I am immensely proud of my newly adopted state of Alabama for how it is holding the line on protecting the unborn and keeping the focus on creating a culture of life.
The court system has legitimate authority to apply the law correctly; to rule only within the limits of the Constitution which created it.
Attorney General (AG) Steve Marshall has joined several AGs nationwide in a joint letter urging Google not to suppress online access to crisis pregnancy centers.
With the striking down of Roe v. Wade, professionals in the industry are preparing for an increase of children as mothers may consider adoption instead of abortion.
The reality that so many pro Medicaid expansion advocates seem to ignore is that Alabama already expanded Medicaid coverage for new mothers and their children, before the Roe decision.
During an interview with Mobile radio FM Talk 106.5, State Sen. Chris Elliott (R-Josephine) reminded listeners the debate before the passage of the 2019 law was thorough and noted the Alabama Constitution, amended by a vote of the public, reflected that law.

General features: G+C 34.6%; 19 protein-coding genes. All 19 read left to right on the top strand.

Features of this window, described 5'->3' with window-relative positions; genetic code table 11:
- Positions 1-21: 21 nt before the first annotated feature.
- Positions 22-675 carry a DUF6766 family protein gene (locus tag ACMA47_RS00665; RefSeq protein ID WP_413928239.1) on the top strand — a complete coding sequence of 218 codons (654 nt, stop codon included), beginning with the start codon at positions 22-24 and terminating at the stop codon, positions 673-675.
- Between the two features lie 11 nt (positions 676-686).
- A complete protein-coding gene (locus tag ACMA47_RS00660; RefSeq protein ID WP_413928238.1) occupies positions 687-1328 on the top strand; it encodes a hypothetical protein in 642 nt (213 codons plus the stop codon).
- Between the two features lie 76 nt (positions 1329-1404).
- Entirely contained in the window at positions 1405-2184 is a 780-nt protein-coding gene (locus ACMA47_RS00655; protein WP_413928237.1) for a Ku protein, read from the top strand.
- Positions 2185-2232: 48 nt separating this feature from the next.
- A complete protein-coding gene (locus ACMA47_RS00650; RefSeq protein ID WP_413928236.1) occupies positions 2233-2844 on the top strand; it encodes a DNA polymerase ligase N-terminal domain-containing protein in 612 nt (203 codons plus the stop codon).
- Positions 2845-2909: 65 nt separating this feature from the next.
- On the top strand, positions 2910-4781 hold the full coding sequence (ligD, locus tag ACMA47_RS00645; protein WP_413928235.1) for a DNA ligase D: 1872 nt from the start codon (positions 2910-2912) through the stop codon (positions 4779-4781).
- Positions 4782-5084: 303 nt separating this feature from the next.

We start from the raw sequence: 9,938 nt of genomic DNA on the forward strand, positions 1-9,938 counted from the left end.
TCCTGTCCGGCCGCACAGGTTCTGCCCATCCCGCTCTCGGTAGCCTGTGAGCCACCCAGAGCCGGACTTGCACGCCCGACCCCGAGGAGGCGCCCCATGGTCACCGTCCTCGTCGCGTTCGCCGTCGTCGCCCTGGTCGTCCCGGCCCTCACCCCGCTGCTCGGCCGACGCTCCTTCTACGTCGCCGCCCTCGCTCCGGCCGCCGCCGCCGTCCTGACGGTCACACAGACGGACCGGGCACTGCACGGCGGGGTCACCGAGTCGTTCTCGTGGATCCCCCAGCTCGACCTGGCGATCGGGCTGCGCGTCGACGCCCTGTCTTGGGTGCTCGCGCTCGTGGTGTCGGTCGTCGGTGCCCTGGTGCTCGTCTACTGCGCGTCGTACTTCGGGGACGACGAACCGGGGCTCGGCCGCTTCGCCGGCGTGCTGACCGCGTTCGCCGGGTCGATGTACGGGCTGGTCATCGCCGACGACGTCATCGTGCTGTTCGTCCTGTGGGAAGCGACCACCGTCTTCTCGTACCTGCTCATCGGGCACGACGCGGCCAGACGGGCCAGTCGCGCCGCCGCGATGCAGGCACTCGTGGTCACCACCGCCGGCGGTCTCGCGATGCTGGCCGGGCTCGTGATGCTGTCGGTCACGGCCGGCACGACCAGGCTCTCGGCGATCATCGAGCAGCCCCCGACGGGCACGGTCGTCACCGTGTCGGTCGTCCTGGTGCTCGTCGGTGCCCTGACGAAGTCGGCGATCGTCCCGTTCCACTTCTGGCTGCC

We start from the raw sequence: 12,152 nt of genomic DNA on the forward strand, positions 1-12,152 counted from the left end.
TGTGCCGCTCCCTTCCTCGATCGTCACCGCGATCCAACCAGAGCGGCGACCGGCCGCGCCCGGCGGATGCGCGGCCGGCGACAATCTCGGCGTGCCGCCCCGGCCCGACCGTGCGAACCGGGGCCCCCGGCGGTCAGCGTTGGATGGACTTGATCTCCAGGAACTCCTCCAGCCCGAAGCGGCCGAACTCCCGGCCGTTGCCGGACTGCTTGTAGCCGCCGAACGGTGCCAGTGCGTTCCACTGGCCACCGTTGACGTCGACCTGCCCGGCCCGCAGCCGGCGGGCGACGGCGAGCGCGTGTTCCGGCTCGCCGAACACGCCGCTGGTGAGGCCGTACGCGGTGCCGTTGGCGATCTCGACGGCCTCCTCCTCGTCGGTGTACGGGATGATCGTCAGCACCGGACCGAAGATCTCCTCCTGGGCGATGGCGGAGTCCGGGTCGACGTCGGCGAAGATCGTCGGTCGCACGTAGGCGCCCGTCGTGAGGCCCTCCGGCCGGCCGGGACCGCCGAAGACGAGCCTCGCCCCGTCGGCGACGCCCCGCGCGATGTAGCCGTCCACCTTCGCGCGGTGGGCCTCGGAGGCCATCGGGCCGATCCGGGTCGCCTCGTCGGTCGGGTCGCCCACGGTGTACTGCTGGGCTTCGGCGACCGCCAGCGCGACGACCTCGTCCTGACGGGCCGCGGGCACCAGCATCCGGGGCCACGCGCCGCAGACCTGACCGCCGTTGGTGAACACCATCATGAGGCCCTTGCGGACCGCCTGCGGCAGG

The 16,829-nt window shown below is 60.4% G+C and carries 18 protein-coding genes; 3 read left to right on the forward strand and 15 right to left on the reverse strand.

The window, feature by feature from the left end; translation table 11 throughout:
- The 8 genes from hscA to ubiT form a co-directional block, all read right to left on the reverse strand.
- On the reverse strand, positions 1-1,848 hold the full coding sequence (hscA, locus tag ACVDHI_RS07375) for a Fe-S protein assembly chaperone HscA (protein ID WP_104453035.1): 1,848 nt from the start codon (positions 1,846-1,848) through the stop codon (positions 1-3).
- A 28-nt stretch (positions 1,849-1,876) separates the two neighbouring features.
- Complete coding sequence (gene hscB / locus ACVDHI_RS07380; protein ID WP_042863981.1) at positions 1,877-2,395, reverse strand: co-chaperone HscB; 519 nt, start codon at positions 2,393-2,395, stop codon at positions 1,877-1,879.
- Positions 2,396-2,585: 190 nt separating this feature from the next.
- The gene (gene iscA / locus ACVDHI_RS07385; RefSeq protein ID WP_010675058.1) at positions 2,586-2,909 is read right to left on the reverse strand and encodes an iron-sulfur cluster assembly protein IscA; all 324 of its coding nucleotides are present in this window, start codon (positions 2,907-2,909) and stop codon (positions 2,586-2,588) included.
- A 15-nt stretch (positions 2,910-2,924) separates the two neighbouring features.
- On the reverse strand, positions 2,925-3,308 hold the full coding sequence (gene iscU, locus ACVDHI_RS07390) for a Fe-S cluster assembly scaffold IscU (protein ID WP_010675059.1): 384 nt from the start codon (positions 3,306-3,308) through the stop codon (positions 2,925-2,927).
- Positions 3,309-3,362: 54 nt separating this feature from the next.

It’s worth noting that it is extraordinarily unusual for any governmental entity to willingly yield power. The majority of the Court admitted that they wrongly took away power from the people and their legislators and gave it back. Admittedly, it took fifty years and the lives of 63 million innocents before it was returned; we should take note of that as well.
This does not mean that abortion is now illegal in America. The Supreme Court simply no longer considers it a right that cannot be touched by lawmakers.
If the draft opinion leaked earlier this month reflects the U.S. Supreme Court's ultimate ruling, overturning the 1973 Roe v. Wade decision and creating a new precedent will leave abortion law up to individual states, Alabama Attorney General Steve Marshall vowed to act immediately.
State Rep. Terri Collins (R-Decatur), the original sponsor of the 2019 Human Life Protection Act, said the ban as it was constituted was not necessarily her preference.